Finished reading Stefan Zweig’s CONFUSION last night. It’s a title that never cropped up in those days when I tried to read every novel I could find on the subject of homosexuality, perhaps because the author himself was heterosexual, or maybe because it was written in German. Yet, it is surprising that a novella on the subject, from 1927, by one of the most popular and important authors of the day, simply didn’t figure, at least in my particular context.
Zweig has a particular style, one as distinct as a 40s melodrama and as easy to parody as the Queen Mother’s thank you letters. It’s easy to reject but very beautiful and powerful if one lets oneself be taken over by it.
In CONFUSION and old professor at the end of his career looks over his Fettschrift and notes that it covers even the most minor aspect of his bibliography but bears no trace of the most important person in his life. As a young man he happened upon a lecture on English Literature that so enraptured him that it changed his life. He fell in love with the lecturer’s mind, gave over his life to helping him put those thoughts on paper, and was vulnerable to the older man’s every word and gesture, seeking approval. The confusion arises because the older man is interested in more than the young man’s mind. This finally comes to a head, when after a series of events, the young man sleeps with the older man’s wife and is so ashamed he gets ready to leave. Before he leaves however, the older man gives him an explanation for all the mixed signals and what they signified.
Near the end Zweig offers a dramatic condensation of all the ways homosexuals were oppressed in the period: blackmail, police raids, furtive and dangerous assignations etc. There’s a class bias in those views of sailors and workmen, but it remains sympathetic and powerful. And the last line, where the once young man, now a distinguished and retired professor, looks happily over his career, his life, his wife and children but notes of the older man, ‘I have never loved anyone more,’ is to me incredible in a novel from 1927.
Many thanks to Dan Callahan for bringing it to my attention.
Playwright and filmmaker Martin McDonagh, best known in cinema for his breakthrough comedy-drama In Bruges and, most recently, the critical and financial success of Three Billboards Outside Ebbing, Missouri, on which we podcastedtwice, reunites with the stars of the former for an exploration of a male friendship, its dissolution, and the subsequent fallout.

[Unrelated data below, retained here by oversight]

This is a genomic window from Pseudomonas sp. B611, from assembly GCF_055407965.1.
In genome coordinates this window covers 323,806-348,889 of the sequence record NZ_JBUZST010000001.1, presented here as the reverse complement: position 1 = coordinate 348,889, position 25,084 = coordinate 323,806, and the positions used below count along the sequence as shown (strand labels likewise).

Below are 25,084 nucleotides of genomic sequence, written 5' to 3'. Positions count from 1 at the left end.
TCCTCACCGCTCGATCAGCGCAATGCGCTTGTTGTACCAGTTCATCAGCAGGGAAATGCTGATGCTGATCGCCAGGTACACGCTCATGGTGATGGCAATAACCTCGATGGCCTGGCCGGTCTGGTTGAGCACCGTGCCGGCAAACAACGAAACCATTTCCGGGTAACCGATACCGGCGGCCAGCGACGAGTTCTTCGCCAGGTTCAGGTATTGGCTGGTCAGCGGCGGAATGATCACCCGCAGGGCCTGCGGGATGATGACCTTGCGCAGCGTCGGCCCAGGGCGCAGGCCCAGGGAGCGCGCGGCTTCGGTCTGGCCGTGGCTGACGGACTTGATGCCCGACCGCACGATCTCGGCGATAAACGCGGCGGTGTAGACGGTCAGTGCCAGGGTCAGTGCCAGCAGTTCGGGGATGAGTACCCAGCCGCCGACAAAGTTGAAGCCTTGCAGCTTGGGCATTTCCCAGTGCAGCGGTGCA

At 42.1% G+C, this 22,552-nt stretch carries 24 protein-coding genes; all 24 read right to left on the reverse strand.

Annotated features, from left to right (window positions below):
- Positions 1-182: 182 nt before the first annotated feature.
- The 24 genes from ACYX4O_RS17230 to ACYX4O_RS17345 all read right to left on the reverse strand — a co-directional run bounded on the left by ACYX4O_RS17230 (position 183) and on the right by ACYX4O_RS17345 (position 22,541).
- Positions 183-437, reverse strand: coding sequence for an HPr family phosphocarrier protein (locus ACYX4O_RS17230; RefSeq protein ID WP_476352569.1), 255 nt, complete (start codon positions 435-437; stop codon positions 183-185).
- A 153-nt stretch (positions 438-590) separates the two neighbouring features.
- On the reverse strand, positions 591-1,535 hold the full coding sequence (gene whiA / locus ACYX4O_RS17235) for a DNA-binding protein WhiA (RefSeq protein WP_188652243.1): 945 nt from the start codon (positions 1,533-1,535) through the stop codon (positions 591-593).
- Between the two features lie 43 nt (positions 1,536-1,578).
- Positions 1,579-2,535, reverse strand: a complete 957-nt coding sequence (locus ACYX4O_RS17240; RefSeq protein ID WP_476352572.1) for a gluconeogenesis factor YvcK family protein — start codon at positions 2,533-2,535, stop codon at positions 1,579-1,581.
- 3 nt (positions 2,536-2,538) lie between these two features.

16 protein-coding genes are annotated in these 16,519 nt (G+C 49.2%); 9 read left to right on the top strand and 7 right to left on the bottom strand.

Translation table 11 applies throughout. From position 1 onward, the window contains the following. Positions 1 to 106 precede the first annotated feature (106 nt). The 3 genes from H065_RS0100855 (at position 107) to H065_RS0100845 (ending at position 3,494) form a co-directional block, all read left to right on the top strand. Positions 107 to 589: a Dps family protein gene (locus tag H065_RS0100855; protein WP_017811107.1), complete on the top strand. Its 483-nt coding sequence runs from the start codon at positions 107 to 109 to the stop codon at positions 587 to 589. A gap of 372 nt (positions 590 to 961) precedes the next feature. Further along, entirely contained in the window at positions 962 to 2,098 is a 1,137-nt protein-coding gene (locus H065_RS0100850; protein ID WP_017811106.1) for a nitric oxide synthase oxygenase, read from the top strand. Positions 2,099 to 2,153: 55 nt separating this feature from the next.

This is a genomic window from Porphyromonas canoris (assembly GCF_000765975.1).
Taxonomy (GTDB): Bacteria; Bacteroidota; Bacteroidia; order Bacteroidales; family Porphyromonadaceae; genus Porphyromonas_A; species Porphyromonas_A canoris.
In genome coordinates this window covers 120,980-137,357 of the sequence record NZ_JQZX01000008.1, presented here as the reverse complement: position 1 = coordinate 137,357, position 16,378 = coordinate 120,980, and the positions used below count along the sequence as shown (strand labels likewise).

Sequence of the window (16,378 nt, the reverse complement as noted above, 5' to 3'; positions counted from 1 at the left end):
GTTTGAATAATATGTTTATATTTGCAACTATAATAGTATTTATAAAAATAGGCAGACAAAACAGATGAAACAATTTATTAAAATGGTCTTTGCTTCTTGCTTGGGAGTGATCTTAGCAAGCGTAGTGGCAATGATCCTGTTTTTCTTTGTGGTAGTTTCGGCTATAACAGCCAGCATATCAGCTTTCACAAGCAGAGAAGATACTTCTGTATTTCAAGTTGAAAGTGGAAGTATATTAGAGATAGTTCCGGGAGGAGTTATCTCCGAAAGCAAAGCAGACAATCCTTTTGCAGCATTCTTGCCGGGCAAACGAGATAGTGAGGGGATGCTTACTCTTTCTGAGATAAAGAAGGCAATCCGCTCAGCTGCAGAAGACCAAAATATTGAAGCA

The Banshees of Inisherin offers something of a chamber play: it might not be set in a single room, but the titular island of Inisherin is isolated, barely populated, and promises little by way of escape or a future. Brendan Gleeson’s Colm begins to feel this keenly, and abruptly declares his hitherto long friendship with Colin Farrell’s Pádraic over, intending to devote his life to his music. We discuss how depression might play into his actions, the role of the island in inhibiting ambition, the difficulty an intelligent actor has in playing dumb, the balance of comedy with drama in comparison with McDonagh’s other films, the peculiar masculinity of the way the breakup plays out, how the story might be seen as a modern myth, and how convincing the sense of place is.
There’s a lot to admire about The Banshees of Inisherin, which is arguably McDonagh’s best film, and (equally arguably) his least flawed – which sounds like damning with faint praise for a filmmaker whose work is typically interesting and novel, admittedly, but those flaws have sometimes cast large shadows over otherwise wonderful work (looking at you, Three Billboards). Here, such issues are easier to accept, and it’s consequently easier to enjoy the film’s achievements. In short – see The Banshees of Inisherin.
Ilaria Puliti holds an MA (with distinction) in Film and Television Studies (University of Warwick), an MA (with distinction) in Teaching Italian to Foreigners (University of Urbino, IT), an MA in Intercultural Business Communication (University of Urbino) and a BA in Asian Languages and Cultures (University of Rome ‘La Sapienza’). She is currently researching Rural Modernities: the Politics and Aesthetics of Extra-Urban Experiences in Italian Cinema.
What follows is an extended conversation with Ilaria on Luca (Enrico Casarosa), focussing on how it lends itself to readings of queerness and of migration, and also relating the film’s world to postwar Italian culture and society. You can listen to it below:
…or watch/listen to us in what is my very first vodcast below: